From Samuel Meredith
[Philadelphia] Thursday Morng Novr 1st 17921
The bearer will deliver agreeably to Mr Lears request 100 White Mulberry Trees taken out of Aspinwalls Nursery, they are untrimmed, as the other parts may be cut off when planted & stuck in the ground to produce Trees as well as the Main Standards,2 he will likewise deliver half of the Double eared Wheat recd from the Agricultural Society.3 I have the honor to be with Proper Respect Your Most humble Servt
1. The date is taken from the letter’s docket.
2. No written request from Tobias Lear to Meredith has been found. An article in the Pennsylvania Gazette (Philadelphia) on 13 May 1789 informed readers that “Mr. Nathaniel Aspinwall, full of the spirit of the silk culture, has for this end planted a nursery of fifty thousand trees in New-Haven [Conn.], and another in Kensington [Conn.], and is proceeding in this laudable work.” The following year, Aspinwall and Peter DeWitt placed an advertisement in the 28 April 1790 issue of the paper, advising readers that Aspinwall’s mulberry trees were available in the area: “THE inhabitants of Pennsylvania and New-Jersey, who wish to promote the agriculture and manufactures of their own country, are respectfully informed, that the subscribers are now ready to supply them with any quantity of young white Italian mulberry trees, from their Nursery, at Samuel Meredith, Esquire’s place, or Mr. Robert Towers’s, on the Ridge road and Poplar lane, about a mile and a half from the city of Philadelphia.” GW shipped the trees by boat to Mount Vernon, and on 11 Nov. he sent instructions for their planting to his farm manager Anthony Whitting.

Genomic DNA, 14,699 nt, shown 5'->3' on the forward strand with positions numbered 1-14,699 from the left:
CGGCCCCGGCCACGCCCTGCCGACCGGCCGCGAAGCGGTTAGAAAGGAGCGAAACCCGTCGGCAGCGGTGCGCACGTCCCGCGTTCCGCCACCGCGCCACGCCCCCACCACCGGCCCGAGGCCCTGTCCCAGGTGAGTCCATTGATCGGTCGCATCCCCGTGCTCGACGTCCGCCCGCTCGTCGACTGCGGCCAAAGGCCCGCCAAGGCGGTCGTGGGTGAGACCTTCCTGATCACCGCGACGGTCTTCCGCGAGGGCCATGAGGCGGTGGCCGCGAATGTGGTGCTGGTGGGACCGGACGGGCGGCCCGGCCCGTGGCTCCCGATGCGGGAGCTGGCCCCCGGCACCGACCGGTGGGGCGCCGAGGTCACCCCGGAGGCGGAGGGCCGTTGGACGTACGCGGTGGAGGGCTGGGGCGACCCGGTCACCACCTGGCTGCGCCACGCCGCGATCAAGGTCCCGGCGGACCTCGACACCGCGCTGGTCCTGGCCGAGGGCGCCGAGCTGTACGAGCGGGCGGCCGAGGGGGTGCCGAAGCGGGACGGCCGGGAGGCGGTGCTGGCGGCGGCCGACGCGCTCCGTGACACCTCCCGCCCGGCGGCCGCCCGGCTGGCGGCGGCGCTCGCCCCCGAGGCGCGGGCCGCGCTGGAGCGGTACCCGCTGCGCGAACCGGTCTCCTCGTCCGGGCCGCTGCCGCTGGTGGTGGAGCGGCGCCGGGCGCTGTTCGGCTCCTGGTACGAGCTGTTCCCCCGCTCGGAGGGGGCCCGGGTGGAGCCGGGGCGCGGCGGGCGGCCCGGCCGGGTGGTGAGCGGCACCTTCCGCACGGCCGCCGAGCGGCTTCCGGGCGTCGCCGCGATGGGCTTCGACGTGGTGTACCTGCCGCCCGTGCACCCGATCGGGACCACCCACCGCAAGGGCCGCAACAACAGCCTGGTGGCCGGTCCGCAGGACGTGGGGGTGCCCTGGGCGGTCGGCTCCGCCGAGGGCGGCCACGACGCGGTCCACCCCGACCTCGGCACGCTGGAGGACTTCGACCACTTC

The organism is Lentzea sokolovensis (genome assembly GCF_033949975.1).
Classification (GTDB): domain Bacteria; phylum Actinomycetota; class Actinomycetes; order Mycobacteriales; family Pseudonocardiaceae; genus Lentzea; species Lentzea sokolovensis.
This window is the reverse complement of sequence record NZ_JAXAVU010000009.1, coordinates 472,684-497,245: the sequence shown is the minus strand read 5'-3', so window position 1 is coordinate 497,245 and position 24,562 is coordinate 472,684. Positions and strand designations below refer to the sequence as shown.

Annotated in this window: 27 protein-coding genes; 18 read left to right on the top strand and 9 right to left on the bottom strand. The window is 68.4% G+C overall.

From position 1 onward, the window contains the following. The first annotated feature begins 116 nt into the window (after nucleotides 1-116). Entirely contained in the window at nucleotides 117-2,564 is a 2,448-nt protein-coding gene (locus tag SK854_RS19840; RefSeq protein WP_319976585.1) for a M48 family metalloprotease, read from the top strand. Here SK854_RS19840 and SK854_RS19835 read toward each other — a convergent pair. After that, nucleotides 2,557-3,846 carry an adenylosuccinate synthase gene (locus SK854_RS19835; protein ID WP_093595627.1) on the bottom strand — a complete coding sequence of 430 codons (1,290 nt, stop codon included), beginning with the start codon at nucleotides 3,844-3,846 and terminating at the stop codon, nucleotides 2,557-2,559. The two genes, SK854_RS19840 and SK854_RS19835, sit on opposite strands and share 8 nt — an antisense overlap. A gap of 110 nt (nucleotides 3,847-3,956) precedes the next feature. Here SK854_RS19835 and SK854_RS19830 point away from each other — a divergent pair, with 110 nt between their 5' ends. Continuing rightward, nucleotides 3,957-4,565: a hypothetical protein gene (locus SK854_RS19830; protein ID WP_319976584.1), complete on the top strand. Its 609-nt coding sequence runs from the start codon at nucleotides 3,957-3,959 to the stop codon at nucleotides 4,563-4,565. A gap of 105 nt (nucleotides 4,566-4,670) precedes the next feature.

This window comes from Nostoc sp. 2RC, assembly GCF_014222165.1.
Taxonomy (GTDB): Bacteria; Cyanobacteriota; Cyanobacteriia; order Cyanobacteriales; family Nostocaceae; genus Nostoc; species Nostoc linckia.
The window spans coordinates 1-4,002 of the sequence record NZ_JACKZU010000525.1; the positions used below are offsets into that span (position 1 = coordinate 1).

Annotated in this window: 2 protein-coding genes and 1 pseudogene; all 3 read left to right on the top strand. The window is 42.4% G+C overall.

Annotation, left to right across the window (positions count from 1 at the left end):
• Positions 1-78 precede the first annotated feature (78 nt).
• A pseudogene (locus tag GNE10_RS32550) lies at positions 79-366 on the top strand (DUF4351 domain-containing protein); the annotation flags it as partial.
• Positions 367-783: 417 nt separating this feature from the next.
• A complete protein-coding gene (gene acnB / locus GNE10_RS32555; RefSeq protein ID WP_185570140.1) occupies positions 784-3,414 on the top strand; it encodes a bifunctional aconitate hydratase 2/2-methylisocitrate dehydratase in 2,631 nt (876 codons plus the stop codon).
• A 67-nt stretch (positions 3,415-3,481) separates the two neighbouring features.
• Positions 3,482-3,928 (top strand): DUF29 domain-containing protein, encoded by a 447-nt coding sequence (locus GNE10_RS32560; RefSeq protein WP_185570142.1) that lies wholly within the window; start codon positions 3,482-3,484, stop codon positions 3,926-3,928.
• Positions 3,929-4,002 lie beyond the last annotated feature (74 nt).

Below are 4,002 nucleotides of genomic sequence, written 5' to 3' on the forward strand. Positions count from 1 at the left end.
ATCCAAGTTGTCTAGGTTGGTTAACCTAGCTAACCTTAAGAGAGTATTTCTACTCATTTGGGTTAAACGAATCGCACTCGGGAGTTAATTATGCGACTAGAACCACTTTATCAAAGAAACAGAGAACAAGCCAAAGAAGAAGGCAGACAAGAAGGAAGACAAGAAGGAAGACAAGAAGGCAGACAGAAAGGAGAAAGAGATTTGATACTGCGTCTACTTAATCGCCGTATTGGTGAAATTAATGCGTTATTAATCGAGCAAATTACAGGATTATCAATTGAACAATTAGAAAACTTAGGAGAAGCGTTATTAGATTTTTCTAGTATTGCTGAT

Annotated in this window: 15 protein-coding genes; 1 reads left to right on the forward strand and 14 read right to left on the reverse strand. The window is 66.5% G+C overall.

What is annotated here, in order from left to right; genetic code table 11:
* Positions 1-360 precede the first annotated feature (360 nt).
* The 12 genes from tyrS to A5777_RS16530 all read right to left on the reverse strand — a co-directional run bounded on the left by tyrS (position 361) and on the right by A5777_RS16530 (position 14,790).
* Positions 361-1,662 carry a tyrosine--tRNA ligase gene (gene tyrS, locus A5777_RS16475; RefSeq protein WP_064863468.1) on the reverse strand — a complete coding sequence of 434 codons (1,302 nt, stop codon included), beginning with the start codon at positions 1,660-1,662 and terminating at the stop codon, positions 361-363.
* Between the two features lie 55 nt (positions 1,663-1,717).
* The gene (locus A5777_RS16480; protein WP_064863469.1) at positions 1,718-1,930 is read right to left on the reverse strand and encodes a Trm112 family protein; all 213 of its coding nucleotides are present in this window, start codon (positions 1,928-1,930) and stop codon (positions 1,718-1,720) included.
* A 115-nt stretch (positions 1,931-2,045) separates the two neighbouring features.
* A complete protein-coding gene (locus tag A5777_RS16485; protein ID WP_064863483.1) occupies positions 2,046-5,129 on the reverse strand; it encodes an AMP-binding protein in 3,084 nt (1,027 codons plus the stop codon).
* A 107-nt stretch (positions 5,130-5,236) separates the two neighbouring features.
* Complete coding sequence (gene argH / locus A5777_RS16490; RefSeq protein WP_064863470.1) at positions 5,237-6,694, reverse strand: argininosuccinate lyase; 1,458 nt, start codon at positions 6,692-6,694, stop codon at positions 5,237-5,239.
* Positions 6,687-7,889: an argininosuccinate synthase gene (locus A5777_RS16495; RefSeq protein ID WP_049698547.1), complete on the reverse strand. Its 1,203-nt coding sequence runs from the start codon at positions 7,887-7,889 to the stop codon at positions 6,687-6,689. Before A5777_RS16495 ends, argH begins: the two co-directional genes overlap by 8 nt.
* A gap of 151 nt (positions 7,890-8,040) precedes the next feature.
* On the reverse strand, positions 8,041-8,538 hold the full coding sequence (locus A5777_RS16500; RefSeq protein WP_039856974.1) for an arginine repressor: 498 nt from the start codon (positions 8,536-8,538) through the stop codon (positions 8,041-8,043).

3. GW forwarded the double-eared wheat to Mount Vernon with instructions for its planting (see GW to Anthony Whitting, 4 Nov. 1792). GW was a corresponding member of two agricultural societies in Philadelphia: the Philadelphia County Society for the Promotion of Agriculture and Domestic Manufactures, to which he was elected in 1789 (see Philadelphia County Society for Promotion of Agriculture and Domestic Manufactures to GW, 4 May 1789), and the Philadelphia Society for Promoting Agriculture, of which he had been a member since 1785 (see Samuel Powel to GW, 5 July 1785).